edit:
I just noticed you put the PVC membrane all the way up the walls, practically to the ceiling. That is a new one for sure. You also put the pink goo on top of the wall board creating a double-layer of waterproofing. Like mentioned above, it is one or the other, not both. Using both causes problems, not to mention the PVC liner is totally not needed up the walls...

I also noticed nails/screws on top of the curb. This is another huge no-no. How low on the walls were screws and nails used? These fastener penetrations should never be below 3 inches from the TOP of the curb within the shower. You can use them on the OUTSIDE edge of the curb, outside of the shower. Since you also used redgard, IDK, maybe it doesn't matter????

Did you use any fiber tape on the wall board seams and corners prior to applying redgard? Did you embed the tape with thinset mortar? What kind of thinset mortar did you use?

I also see plywood on the back of the shower niche. Was redgard applied directly to this?

There really is lots wrong here. I suspect more problems will manifest with time.....
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Unread 01-04-2019, 12:12 PM   #3
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Can you provide some more information on how this was constructed? From what I can see, you've created a moisture sandwich and possible an incorrect way to apply Redgard on the shower floor, in particular where it ties in with the drain.

Natural stone is beautiful but inherently fraught with trouble, in particular in a wet application. By sealing your stone you've made it more difficult for it to dry out. Regardless of what you do, you'll probably have to get used to the wet spot on the floor. Many shower marble floors look like that. Plus, white marble such as yours often contains iron so that over time the water will cause red rust stains. Not much you can do if that happens. It might or might not happen with your stone. Nobody can tell.

I am concerned about the construction of the shower. Certainly not up to industry standards and appears somewhat creatively homespun.

Does that floor bracket go through the curb by means of a penetrating fastener? If so, this might be, over time, your next failure point.

Just like Mike, I am a DIYer, not a tile pro. But the pros will be along to give more advice, I am sure.
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Unread 01-04-2019, 03:46 PM   #4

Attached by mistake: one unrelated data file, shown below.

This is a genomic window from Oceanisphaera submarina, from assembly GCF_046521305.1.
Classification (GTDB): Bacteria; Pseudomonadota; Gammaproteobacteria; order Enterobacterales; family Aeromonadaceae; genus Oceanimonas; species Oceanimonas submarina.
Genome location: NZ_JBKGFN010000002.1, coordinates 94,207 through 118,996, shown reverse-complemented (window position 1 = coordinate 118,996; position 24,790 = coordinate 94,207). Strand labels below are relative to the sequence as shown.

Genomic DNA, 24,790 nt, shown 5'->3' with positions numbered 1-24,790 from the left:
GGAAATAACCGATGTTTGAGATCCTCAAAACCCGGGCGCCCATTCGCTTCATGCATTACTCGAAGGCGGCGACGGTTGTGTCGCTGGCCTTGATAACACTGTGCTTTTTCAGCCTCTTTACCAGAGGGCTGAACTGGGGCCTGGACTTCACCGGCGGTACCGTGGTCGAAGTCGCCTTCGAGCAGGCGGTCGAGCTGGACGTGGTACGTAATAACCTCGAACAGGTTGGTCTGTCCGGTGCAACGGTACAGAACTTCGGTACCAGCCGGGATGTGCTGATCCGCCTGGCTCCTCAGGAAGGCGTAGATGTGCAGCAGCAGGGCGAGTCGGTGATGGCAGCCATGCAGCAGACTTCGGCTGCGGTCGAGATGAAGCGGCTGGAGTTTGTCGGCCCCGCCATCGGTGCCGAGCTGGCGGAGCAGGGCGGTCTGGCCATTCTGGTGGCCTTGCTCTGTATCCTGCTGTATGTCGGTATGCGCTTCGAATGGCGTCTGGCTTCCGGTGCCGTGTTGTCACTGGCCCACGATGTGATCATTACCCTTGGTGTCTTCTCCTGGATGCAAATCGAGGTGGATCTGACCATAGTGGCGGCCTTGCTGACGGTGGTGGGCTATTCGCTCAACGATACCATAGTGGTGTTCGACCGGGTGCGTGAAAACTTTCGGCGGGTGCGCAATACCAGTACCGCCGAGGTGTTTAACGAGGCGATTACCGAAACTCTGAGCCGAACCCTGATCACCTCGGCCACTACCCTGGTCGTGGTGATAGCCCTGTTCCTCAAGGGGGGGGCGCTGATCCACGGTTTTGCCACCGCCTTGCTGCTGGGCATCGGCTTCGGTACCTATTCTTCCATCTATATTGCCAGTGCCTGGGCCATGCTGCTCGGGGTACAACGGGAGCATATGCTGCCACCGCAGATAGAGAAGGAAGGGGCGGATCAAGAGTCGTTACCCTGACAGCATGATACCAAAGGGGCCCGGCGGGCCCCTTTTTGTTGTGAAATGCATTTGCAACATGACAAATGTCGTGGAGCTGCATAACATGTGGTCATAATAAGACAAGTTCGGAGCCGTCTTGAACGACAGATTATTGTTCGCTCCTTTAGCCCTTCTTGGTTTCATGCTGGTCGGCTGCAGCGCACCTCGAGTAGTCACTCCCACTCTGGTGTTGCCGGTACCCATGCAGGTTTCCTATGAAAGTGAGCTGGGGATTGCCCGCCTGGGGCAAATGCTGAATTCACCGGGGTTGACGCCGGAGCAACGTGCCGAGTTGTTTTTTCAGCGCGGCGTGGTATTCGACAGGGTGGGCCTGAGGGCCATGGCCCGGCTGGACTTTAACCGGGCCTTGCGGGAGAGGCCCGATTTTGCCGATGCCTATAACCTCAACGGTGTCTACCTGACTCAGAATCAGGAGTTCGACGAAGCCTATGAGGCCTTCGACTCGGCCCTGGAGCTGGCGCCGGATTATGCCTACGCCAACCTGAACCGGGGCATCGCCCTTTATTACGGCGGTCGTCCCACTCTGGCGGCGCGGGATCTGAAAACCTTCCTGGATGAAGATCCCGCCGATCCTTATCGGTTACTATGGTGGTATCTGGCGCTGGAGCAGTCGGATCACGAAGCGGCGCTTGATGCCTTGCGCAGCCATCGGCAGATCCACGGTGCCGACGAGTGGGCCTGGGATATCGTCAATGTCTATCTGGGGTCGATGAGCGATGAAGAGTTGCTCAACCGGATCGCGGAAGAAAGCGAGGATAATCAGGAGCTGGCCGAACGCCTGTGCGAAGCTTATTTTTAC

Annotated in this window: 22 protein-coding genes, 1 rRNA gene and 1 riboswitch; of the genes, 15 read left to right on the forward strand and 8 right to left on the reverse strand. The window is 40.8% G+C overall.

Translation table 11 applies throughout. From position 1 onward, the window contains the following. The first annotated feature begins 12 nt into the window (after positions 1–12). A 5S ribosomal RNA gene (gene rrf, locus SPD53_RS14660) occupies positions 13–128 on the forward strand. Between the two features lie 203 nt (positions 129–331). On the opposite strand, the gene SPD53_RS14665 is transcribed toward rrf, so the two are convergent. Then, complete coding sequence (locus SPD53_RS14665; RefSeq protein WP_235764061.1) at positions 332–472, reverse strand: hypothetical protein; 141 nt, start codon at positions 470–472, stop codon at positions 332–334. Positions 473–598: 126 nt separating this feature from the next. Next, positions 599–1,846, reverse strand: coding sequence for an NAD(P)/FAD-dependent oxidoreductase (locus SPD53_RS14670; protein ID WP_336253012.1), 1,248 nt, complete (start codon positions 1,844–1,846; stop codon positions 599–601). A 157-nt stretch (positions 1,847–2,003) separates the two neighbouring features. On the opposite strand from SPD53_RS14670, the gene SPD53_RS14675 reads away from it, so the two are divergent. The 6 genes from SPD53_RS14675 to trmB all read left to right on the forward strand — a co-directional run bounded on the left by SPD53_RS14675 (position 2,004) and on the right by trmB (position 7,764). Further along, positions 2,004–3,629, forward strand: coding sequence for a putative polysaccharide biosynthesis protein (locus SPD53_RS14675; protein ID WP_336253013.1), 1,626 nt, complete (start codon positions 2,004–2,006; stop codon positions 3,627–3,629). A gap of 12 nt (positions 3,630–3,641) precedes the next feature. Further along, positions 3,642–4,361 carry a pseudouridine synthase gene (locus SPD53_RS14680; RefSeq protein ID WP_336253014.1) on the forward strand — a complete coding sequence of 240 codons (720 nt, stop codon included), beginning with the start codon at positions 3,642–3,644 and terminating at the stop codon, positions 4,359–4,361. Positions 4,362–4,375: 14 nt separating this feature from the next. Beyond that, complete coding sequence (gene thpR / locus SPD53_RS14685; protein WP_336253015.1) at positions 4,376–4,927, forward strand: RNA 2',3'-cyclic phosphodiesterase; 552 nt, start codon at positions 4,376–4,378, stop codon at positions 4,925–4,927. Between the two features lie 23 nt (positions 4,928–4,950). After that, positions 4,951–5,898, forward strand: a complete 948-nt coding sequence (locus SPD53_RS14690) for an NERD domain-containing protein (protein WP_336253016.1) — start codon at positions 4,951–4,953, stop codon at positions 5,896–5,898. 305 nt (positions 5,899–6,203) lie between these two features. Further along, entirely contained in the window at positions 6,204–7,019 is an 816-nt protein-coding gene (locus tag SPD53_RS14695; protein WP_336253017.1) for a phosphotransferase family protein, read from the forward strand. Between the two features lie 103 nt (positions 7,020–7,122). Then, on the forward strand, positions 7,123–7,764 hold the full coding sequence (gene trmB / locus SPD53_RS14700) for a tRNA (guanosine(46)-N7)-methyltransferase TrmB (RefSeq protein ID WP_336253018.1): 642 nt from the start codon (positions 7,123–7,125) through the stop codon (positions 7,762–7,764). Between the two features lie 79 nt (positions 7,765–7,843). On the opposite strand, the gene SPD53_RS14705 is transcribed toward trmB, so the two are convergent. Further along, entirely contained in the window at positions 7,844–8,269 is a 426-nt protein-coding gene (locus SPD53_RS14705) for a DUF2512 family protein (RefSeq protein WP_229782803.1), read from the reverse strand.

jadnashua
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FOr chance, did they use a white thinset or grey? A light stone requires a white thinset.

While there is a method to use RedGard as a pan liner, I've not tried it, nor would I. It's a good product, but I think any of the liquid waterproofings are tough to get a good pan with and prefer a sheet membrane. For it to work properly, you must follow the instructions explicitly.
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Unread 01-04-2019, 05:25 PM   #5
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Others have hit all the points, how did you tie the redgard into the drain? Thats the main issue many times. People merely paint it all around and assume it will seal to the drain.
Sealer will also trap moisture under the tile and it will take even longer for moisture to evaporate.

I won't pile on, but whatever you do don't watch anymore Starr tile videos....
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Unread 01-04-2019, 06:06 PM   #6
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That is a definite moisture problem, pinpointing will be difficult. What is odd to me is the little area on the wall by the door hinge, I have seen around the drain before.
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Unread 01-04-2019, 06:14 PM   #7
wbrooks
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Thanks guys. I believe they used white thinset. Also, the area around the door hinge maybe explained b/c there is some cracks in the mortar (as if it has dried and shrunk up some). In spite of what all have mentioned, are we thinking this has to be ripped out? Or could a better sealer help?
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Unread 01-04-2019, 06:31 PM   #8